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Liverpool’s Jürgen Klopp Era Is Ascending and Shows No Signs of Slowing Down

Liverpool are in contention for four trophies this season and Klopp recently signed an extension that will keep him at the club until 2026

Getty Images/Ringer illustration

It’s a good time to be a Liverpool fan: They reached their third Champions League final in five years following Tuesday’s win over Villarreal, their 63rd game of 2021-22. They’ve played in every possible fixture available this season, they’re in contention to win a historic four trophies, and Jürgen Klopp recently signed a contract extension committing himself to the club until 2026.

“This is only the start,” Klopp said last week after Liverpool announced his new deal. He didn’t mean it as a threat to the competition but rather a new beginning in his tenure at the club he joined in 2015. If what we’ve seen Liverpool achieve since then is just the beginning, one wonders what achievements we may be discussing when the German finally departs.

Klopp, a charismatic figure who is unafraid to speak his mind, has a history of making headlines in his press conferences, but sometimes it’s his mundane pronouncements that are more meaningful. In his introductory press conference in 2015, he repeatedly said he had come to Liverpool to “try to help.” This comment largely went unnoticed at the time, especially once he followed it up by saying Liverpool would be back to winning major trophies within four years.

Of course, he was correct: Liverpool won the Champions League in 2019, their sixth European title, and won the Premier League the following year, securing the elusive domestic title they had been chasing for 30 years. This season, Liverpool have already won the Carabao Cup and are still competing for the Premier League, Champions League, and FA Cup titles. But Klopp’s comment about trying to help has stuck with me in that it revealed a side of his character that has become more recognizable during his time on Merseyside.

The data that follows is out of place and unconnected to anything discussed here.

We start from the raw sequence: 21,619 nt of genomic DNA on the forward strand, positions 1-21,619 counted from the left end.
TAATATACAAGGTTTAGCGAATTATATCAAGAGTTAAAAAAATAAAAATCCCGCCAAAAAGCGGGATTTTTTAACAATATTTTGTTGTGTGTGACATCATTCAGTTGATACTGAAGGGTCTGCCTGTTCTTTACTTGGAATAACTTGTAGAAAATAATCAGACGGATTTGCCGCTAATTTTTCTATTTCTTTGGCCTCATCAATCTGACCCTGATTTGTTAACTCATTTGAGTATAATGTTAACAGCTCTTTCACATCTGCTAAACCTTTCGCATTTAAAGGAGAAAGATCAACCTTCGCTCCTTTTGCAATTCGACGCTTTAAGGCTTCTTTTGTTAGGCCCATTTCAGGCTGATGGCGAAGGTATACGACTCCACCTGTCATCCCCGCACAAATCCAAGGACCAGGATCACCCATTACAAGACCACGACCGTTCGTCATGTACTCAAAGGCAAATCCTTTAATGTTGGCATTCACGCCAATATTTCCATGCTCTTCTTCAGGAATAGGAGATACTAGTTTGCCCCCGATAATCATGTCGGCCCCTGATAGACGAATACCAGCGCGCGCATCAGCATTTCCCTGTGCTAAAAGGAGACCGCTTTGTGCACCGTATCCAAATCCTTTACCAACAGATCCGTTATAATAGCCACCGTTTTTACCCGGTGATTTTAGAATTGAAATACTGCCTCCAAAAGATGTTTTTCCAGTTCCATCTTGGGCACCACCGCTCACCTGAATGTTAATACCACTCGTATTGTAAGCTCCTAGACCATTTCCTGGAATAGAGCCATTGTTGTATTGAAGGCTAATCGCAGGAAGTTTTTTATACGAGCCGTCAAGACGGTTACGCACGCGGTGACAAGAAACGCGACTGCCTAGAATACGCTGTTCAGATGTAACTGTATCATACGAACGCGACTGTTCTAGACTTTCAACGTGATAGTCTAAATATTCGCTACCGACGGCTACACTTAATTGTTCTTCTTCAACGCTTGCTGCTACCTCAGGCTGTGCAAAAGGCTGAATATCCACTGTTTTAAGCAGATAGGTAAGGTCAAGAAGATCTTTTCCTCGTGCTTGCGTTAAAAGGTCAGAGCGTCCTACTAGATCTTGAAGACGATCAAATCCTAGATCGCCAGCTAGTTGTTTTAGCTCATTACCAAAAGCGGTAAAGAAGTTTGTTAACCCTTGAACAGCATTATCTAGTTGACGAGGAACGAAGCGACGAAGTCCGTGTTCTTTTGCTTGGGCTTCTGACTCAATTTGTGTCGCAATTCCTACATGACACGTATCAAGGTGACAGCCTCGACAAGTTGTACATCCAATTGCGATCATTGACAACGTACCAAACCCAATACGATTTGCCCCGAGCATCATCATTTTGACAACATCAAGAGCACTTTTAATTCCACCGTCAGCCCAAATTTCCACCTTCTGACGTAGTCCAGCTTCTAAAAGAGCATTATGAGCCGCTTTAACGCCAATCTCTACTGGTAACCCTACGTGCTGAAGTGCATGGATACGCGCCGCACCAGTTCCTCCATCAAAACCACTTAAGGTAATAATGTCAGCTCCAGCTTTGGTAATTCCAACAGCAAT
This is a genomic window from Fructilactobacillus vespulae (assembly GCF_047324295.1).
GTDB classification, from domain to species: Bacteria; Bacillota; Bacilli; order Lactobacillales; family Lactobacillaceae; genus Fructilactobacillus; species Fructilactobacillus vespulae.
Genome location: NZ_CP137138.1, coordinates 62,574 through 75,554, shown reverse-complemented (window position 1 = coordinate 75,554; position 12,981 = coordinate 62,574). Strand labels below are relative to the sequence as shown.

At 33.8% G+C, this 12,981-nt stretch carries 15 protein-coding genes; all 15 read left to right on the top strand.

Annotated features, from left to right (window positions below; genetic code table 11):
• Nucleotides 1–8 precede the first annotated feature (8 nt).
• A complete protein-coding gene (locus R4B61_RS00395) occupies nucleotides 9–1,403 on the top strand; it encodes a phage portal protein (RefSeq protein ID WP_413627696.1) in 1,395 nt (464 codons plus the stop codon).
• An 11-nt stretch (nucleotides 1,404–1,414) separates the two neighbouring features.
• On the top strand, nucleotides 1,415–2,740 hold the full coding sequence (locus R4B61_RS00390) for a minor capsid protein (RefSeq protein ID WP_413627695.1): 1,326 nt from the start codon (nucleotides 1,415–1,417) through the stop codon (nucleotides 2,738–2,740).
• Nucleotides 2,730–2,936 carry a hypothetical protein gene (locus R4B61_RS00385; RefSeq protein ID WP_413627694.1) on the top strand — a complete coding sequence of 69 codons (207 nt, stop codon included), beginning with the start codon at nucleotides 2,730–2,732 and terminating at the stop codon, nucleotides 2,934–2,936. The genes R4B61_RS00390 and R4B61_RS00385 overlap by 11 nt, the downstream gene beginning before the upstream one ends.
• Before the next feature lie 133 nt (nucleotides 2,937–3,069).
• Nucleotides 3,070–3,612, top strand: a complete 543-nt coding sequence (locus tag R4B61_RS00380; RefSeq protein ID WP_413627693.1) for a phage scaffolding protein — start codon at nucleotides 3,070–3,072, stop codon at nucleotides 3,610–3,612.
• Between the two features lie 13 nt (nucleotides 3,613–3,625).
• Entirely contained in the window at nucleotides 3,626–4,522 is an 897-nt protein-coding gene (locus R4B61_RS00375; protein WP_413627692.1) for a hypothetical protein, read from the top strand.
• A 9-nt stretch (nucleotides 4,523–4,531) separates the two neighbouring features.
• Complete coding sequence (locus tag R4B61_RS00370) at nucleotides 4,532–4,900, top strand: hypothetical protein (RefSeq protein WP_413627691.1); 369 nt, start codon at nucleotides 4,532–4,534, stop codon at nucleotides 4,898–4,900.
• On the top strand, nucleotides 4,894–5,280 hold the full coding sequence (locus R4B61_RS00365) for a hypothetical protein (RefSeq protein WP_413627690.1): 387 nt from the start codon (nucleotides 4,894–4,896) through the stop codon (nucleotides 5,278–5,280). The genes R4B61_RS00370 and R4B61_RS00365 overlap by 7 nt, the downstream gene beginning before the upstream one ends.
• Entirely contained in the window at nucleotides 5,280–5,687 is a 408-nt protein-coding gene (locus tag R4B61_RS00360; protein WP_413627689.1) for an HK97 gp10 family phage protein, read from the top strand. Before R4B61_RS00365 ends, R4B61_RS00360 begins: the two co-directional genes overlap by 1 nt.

When Klopp arrived at Liverpool, he was one of the most in-demand managers in world football. Many England viewers vaguely accustomed with his methods at Dortmund thought Liverpool were getting a 6-foot-3 snarling mountain of wild energy and gnashing teeth. What we’ve seen at Liverpool is an evolved Klopp, a coach who understood that being a huge personality wouldn’t be enough. He seemed eager to shake off the “heavy metal football” image he brought to Liverpool. Not long after taking the Liverpool job, he said, “The problem with my life is that I’ve said too much shit in the past and no one forgets it.”

In Klopp’s first season in England, the Premier League boasted coaches like Arsène Wenger, José Mourinho, and Pep Guardiola, each with their distinctive style of management. Wenger, the wise philosopher, was as adept at talking about the importance of icons like David Bowie as he was about producing artistic football. Mourinho epitomized the cult of the personality manager, had journalists hanging on his every word, and put winning trophies above everything else. Guardiola, the first of the new wave of tactical pioneers in the 2010s, came to England with an established reputation as one of the game’s all-time great managers.

What makes Klopp so special is that he has all three of those traits: He’s a larger-than-life personality, a walking quote machine, and a tactical mastermind, constantly evolving and tweaking an already near-perfect machine of his own creation while understanding that while trophies are important, they are often not the most important thing at a football club, especially one like Liverpool. Winning trophies has restored Liverpool to the top of world football, but Klopp has achieved something perhaps more significant by forging a connection with the club and its fans rarely seen at the highest levels of the game—so rare, in fact, that it sometimes seems confined to folklore, a relic of a past era.